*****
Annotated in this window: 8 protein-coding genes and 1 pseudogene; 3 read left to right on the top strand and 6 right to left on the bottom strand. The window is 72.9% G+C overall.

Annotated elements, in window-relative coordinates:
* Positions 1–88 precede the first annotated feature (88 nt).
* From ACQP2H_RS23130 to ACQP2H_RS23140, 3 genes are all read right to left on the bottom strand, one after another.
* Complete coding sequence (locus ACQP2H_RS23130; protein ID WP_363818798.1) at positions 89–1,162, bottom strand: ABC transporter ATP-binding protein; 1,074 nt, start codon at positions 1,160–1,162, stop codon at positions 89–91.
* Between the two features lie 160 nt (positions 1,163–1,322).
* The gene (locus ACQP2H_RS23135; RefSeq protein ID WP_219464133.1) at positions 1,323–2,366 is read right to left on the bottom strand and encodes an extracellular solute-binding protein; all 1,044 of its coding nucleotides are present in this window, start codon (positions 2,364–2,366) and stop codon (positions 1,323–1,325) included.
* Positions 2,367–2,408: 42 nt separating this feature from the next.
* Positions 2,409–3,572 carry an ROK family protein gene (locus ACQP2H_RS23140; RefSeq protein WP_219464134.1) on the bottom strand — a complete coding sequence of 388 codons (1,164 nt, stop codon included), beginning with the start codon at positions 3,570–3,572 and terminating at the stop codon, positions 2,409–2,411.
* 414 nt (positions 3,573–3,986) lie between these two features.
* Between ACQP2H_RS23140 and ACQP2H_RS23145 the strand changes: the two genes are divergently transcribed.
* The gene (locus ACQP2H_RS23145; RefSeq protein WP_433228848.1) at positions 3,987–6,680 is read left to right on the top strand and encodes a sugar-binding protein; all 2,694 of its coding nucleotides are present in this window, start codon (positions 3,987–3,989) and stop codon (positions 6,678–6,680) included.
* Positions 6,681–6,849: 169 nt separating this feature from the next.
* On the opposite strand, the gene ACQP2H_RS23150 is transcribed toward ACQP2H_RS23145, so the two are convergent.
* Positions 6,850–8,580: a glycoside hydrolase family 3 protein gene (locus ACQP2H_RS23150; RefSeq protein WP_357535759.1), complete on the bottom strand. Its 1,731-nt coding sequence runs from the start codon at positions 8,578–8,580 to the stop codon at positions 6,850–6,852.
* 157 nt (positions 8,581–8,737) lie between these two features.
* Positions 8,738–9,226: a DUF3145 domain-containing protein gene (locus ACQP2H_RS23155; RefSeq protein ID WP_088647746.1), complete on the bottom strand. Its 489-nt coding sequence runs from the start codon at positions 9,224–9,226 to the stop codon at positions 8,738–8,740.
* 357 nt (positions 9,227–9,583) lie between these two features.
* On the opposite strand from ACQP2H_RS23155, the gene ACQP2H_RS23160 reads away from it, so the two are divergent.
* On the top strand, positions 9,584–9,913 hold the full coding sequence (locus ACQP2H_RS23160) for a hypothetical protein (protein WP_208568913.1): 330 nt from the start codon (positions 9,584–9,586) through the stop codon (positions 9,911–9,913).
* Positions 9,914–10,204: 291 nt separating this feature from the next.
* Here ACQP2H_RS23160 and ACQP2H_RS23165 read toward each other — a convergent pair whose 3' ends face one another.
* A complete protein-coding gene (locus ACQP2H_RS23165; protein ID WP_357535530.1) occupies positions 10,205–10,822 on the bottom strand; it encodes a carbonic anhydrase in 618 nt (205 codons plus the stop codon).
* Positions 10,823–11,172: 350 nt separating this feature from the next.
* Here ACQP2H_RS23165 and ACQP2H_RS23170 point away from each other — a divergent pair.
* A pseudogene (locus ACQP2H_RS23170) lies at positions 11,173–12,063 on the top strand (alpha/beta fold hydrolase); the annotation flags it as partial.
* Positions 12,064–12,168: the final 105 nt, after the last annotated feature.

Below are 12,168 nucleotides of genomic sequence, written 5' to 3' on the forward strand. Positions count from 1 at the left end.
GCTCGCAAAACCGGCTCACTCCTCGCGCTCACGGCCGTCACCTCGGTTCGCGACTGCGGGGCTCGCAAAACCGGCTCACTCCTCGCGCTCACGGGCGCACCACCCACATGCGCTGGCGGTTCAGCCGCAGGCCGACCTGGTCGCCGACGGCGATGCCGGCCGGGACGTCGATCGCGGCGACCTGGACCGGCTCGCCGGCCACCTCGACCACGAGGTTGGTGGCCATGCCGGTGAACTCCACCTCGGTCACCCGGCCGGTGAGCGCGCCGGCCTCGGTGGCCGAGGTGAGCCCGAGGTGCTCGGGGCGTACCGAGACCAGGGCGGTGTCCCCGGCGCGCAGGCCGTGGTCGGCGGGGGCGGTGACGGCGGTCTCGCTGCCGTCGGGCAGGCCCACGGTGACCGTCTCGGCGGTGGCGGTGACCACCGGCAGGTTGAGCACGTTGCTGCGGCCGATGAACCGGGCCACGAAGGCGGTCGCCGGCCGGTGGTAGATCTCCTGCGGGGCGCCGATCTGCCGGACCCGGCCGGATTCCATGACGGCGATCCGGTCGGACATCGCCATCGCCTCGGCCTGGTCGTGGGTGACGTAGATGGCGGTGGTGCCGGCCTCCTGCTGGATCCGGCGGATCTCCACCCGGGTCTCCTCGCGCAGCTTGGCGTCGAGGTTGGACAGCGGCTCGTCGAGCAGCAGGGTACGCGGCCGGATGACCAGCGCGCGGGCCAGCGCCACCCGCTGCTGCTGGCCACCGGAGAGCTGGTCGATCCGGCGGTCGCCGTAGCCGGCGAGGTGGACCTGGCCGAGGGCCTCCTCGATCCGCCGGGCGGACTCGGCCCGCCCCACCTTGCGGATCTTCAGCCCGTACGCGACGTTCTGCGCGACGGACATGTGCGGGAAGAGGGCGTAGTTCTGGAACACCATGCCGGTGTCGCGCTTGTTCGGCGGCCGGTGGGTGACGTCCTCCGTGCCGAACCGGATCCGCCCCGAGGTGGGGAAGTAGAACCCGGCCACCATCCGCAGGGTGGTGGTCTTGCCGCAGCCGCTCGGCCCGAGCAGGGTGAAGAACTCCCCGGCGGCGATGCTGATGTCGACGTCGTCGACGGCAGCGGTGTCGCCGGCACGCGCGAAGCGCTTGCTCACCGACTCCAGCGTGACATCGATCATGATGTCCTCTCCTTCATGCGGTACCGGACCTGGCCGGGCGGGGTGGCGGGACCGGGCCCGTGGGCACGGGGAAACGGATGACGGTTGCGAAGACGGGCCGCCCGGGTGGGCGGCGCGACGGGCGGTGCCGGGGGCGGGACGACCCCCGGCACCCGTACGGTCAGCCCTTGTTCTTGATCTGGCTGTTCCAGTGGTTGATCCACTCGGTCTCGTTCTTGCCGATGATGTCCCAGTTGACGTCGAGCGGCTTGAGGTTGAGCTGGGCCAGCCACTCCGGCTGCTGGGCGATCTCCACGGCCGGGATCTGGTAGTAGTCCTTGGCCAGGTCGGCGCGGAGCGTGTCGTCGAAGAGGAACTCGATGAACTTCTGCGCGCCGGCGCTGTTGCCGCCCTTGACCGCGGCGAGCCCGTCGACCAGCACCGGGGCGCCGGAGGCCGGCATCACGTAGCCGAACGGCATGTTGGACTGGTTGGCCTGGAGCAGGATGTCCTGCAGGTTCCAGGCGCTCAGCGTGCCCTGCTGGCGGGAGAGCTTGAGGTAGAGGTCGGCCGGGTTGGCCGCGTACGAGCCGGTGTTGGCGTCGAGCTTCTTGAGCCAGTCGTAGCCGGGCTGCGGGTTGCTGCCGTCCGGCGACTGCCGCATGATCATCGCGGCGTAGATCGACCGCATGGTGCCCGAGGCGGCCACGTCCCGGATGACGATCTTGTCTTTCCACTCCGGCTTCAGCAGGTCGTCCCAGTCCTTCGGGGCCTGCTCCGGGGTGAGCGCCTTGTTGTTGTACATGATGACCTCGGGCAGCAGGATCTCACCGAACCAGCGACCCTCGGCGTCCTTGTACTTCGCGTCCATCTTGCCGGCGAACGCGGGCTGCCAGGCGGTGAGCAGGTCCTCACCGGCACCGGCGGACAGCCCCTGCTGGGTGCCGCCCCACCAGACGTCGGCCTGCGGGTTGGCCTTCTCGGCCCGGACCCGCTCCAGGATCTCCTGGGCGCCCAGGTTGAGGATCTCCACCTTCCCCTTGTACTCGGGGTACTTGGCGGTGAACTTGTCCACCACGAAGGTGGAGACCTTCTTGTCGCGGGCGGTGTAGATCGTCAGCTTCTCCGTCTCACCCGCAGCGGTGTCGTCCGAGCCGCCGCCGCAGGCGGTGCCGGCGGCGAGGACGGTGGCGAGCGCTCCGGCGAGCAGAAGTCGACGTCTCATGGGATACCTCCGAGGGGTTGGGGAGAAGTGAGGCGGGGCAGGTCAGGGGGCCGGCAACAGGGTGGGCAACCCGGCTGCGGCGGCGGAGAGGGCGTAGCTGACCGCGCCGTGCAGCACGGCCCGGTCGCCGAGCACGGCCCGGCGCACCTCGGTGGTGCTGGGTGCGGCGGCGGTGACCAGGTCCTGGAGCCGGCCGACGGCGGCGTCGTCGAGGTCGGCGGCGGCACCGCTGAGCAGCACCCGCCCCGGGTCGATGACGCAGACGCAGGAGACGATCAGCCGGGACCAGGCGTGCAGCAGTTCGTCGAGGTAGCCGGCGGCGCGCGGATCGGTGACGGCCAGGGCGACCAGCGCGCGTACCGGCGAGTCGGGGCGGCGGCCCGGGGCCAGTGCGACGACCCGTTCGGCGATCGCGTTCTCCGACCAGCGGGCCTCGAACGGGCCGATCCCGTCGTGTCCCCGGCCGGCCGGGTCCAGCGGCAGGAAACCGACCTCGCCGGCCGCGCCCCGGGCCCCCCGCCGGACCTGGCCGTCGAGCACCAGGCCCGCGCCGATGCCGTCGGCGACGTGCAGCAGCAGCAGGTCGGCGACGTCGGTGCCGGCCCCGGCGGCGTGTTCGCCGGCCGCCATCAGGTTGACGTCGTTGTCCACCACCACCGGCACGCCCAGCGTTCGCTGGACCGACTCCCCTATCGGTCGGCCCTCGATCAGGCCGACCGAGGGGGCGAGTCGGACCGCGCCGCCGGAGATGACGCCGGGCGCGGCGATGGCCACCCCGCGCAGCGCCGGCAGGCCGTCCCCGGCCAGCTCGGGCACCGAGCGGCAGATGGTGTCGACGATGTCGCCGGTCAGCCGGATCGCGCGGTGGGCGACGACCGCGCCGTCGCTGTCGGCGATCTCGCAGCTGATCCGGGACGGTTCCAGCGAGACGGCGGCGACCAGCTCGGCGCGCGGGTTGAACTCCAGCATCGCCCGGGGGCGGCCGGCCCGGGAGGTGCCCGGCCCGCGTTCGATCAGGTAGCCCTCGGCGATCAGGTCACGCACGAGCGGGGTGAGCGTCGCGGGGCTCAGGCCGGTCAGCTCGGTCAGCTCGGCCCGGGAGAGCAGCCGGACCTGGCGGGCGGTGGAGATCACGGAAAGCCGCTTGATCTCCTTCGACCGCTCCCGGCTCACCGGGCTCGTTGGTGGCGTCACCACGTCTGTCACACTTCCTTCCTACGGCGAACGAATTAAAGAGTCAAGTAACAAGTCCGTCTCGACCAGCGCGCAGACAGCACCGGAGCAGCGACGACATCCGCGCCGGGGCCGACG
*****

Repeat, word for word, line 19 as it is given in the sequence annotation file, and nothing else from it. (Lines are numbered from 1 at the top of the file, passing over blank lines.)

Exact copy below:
* On the opposite strand from ACQP2H_RS23155, the gene ACQP2H_RS23160 reads away from it, so the two are divergent.